Emergency shelters were ready
While communities in the area such as Stonington, Norwich, Groton and East Lyme have all opened emergency shelters, they have only been used by a handful of people. The East Lyme site, which also serves Lyme, Montville, New London, Old Lyme and Waterford, closed at 4 p.m. Sunday.
When Patrick Montgomery from Groton arrived at the American Red Cross evacuation shelter at Robert E. Fitch High School on Sunday morning, he was quite tired and hadn’t had breakfast yet.
American Red Cross volunteers were working to set up a cot and allow him to rest. They also plan to help Montgomery, who is diabetic, find something to eat that meets his dietary needs.
Montgomery said he came to the shelter – one set up at his old high school – after evacuating his home on Sunday morning in the Poquonnock Bridge area of Groton. He said it was the first time he had visited a shelter.
“I appreciate everything they do for me,” he said.
The town of Groton opened the shelter on Saturday evening to provide people with shelter from the storm, a place to sleep, meals and recharging areas. Animal control officers were also available at the shelter and people could bring their pets.
Kristina Roberge, Food Services Coordinator for Groton Public Schools, and Danielle Duclos, Second Cook at Fitch, made cranberry and cinnamon muffins Sunday mornings in the high school kitchen. Groton’s food service staff prepared meals in the kitchen for shelter guests, while the American Red Cross provided other shelter services.
Roberge said she thinks there are a lot of people who are scared, and the food service staff wanted to offer some comfort with food.
“It has been an unprecedented year, but I hope we can help – with food – someone to be a little calmer,” she said.
People at the shelter were required to wear masks and were asked COVID-19 testing questions before entering.
As of Sunday morning, fewer than 20 people were at the shelter, but she had heard more from people planning to come to the shelter, said Beth Rumery, director of the shelter.
She said volunteering at the shelter is one way to give back to her community and that she is lucky to have the time to do so.
Jeff Hamilton, president and CEO of Mohegan Sun, said early Sunday afternoon that the casino was closing a number of its restaurants and retail outlets, and that for the latest information, customers should check the website at https://mohegansun.com/storm-closings.html. He said the casino’s poker room was scheduled to reopen at 10 a.m. on Monday.
“Mohegan Sun is otherwise functioning normally,” Hamilton said. “Most of our fast food restaurants like Johnny Rockets and our Sky Rise food court are open, as is the Lansdowne Irish Pub and more. Other restaurants like TAO Asian Bistro & Lounge are also planning to open tonight. “
On Saturday, Mohegan Sun announced the postponement of a Jason Mraz concert scheduled for Sunday night at the Mohegan Sun Arena. The concert will be rescheduled.
Jason Guyot, president and CEO of Foxwoods Resort Casino, said Sunday morning that the casino was adjusting to the impact of the storm.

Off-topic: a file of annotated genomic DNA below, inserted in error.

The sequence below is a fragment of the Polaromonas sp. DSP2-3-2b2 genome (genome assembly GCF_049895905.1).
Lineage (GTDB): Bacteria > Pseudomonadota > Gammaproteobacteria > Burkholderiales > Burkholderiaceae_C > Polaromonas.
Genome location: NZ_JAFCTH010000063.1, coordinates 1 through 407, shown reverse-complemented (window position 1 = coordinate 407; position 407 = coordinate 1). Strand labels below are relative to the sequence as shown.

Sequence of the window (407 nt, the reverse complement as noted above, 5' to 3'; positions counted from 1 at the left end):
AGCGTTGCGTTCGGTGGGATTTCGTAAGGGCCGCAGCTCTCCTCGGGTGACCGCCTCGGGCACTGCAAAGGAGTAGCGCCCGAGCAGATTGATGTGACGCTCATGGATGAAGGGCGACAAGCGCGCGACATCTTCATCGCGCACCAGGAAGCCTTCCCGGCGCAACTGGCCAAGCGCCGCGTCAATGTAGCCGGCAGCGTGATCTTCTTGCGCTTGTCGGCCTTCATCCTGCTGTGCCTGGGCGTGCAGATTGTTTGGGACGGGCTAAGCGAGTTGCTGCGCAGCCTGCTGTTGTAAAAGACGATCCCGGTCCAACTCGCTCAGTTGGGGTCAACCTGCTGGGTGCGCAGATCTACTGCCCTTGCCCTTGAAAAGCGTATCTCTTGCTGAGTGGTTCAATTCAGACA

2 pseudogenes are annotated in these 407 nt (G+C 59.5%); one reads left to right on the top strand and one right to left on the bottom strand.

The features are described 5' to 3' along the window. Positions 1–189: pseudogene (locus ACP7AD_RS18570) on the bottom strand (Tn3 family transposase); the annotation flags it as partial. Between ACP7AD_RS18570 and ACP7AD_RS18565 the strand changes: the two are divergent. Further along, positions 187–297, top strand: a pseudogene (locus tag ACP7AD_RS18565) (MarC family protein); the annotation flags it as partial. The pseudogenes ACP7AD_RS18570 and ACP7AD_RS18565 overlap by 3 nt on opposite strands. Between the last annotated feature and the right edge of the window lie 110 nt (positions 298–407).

“Foxwoods is open, secure and operational,” he wrote in an email. “We have condensed our operations around the Grand Pequot area of the resort with several dining and gaming options available on the property. We will continue to adapt our operations based on the availability of team members and the volume of business.
He said he hoped the casino would be able to resume normal operations Monday night through Tuesday.
The city had urged people to evacuate
In Groton on Sunday morning, town police, along with firefighters and paramedics traveled to low-lying areas, including along the Mystic River to the Noank Morgan Point area, parts of the Poquonnock Bridge and the area near the airport, to ask people to voluntarily evacuate, Captain James Bee said.
First responders knocked on doors and walked around making announcements through a public address system for anyone not answering the door, Bee said.
He added that Groton Long Point police were also asking for voluntary evacuations. The city police department shared a map on Facebook areas where people are strongly encouraged to evacuate before 10 a.m. Stonington also recommended evacuations from riparian and riparian areas.
Jennifer Donnell of Mystic was one of the few people walking in the rain mid Sunday morning along West Main Street in downtown Mystic. She had moved her car to the parking lot of the art museum because her land tends to be flooded and was assessing the amount of water in the streets and parking lots in the city center.
Donnell, who lives on the fourth floor of her building, had planned to take shelter in place and prepared by stocking up on water. She said she expected a lot of rain and wind and hoped she didn’t lose power, although she was sure everyone would likely lose power at some point.
She said that so far the storm has looked like a really bad rainstorm.
“I’m surprised more and more businesses don’t have sandbags outside their doors, but people are pretty optimistic, so hopefully that’s a good sign,” she said. .
Day Editors Claire Bessette